Monday, September 28, 2009

Indian Health Service underfunded and overtaxed

The Indian Health Service is vastly underfunded and overlooked in the current health care debate, Mark Trahant writes for the Daily Yonder. Several members of Congress were critical of the "historic under-funding of IHS" at the National Indian Health Board Consumer Conference last month, Trahant reports. He writes they all conveyed the same message: "The United States made a health care promise to Native Americans and it’s wrong to fund a system with substantially less money than what is spent per person on health care for federal prisoners."

Funding of the IHS is so low that many patients are counted as part of the uninsured population in government data, Trahant reports. The Obama administration has added 13 percent to the IHS funding request, but Trahant writes neither the administration or Congress has made funding parity a priority. In response to the under-funding, many tribes have contributed their own money to pay extraordinary medical bills of members or provide members health insurance. The Internal Revenue Service has told tribes they must demonstrate these policies are need based or it will consider them taxable benefits.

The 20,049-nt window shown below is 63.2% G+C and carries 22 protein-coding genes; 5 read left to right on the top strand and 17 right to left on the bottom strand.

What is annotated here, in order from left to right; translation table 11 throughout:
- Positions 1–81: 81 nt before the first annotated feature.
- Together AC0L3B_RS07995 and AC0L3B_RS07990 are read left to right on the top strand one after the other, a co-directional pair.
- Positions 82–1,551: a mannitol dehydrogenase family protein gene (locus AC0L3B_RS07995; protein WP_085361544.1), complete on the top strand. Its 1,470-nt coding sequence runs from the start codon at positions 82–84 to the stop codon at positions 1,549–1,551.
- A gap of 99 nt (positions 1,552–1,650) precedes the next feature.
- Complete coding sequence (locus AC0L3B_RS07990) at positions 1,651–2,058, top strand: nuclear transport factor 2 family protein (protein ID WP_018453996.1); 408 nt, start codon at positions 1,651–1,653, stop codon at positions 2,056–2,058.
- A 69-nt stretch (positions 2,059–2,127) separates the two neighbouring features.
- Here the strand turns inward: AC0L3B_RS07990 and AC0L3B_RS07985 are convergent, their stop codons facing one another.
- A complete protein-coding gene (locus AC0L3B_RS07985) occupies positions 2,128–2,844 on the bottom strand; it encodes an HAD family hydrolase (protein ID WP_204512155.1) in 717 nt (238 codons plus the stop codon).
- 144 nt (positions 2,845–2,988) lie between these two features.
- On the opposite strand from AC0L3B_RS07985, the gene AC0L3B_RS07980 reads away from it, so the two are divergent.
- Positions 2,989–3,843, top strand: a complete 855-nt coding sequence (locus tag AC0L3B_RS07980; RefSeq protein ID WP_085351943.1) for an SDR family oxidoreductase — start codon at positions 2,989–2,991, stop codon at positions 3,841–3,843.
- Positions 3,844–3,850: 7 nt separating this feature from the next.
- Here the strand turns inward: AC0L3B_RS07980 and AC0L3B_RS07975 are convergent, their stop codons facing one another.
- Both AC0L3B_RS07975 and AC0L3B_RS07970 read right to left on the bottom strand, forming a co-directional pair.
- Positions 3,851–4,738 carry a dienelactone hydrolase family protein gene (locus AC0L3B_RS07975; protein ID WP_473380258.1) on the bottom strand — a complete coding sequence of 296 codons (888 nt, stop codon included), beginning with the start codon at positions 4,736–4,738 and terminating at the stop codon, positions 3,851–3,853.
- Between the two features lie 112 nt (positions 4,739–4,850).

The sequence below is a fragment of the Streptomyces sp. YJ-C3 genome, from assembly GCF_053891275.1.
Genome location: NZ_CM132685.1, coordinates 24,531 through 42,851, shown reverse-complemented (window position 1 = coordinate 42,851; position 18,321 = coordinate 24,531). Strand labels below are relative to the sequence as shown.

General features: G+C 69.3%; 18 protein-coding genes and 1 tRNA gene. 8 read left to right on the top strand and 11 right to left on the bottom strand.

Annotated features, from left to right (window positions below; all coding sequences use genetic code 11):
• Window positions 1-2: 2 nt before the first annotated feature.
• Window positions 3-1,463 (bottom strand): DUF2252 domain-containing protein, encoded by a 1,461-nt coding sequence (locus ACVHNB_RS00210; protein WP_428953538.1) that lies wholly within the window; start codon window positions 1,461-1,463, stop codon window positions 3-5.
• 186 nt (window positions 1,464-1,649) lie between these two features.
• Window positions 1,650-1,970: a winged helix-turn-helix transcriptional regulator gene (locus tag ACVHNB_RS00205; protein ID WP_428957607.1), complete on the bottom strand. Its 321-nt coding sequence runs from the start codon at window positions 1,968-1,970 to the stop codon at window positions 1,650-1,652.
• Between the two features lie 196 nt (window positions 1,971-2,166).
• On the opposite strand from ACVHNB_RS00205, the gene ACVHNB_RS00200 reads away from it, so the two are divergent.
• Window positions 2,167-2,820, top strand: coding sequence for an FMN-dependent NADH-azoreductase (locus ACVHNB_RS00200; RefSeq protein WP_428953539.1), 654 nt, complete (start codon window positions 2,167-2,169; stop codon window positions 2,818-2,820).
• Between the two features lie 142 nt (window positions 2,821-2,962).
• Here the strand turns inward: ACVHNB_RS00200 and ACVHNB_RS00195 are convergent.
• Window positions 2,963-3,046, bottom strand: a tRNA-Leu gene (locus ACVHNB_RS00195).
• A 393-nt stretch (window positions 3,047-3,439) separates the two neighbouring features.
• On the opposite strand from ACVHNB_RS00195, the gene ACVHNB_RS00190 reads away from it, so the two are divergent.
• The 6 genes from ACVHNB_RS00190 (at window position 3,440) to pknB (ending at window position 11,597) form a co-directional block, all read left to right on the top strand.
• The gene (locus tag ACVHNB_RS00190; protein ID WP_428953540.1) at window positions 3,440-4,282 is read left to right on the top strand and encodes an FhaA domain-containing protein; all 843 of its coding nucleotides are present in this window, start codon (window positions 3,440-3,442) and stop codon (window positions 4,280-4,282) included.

Congress could clarify the law, allowing tribal members to receive the same benefits as tribal employees, or the IRS could issue a "revenue ruling" to treat tribal health insurance like the Veterans Administration or Medicare to fix the taxation problem. Trahant, a member of Idaho's Shoshone-Bannock tribes and a Kaiser Media fellow on assignment covering the IHS for a year, writes: "For once, it seems, there ought to be enough consensus in Washington to force the easy route. This is common sense. The IRS ought to get a call from the White House and the treasury secretary and be told to resolve this issue quickly." (Read more)

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